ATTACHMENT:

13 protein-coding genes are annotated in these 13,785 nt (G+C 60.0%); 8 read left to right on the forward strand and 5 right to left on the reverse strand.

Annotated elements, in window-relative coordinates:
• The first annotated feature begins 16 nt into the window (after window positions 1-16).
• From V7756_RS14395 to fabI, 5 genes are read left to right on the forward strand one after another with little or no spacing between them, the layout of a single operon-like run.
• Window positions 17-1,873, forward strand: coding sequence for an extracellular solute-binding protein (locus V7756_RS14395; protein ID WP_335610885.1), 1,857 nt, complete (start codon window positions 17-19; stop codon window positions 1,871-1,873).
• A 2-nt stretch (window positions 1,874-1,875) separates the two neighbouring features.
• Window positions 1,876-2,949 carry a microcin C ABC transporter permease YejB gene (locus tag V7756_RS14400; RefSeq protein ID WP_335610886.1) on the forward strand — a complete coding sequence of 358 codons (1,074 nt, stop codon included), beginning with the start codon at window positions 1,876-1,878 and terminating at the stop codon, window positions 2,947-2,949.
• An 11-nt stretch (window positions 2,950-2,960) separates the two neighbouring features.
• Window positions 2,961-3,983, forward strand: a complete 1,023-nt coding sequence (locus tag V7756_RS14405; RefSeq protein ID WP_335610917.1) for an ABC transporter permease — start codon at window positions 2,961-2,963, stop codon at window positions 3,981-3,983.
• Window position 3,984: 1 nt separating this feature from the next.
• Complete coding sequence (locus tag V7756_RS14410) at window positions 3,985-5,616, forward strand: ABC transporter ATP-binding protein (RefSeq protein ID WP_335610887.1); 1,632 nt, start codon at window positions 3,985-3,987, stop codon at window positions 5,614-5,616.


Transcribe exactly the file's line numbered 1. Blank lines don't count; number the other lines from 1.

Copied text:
13 protein-coding genes are annotated in these 13,785 nt (G+C 60.0%); 8 read left to right on the forward strand and 5 right to left on the reverse strand.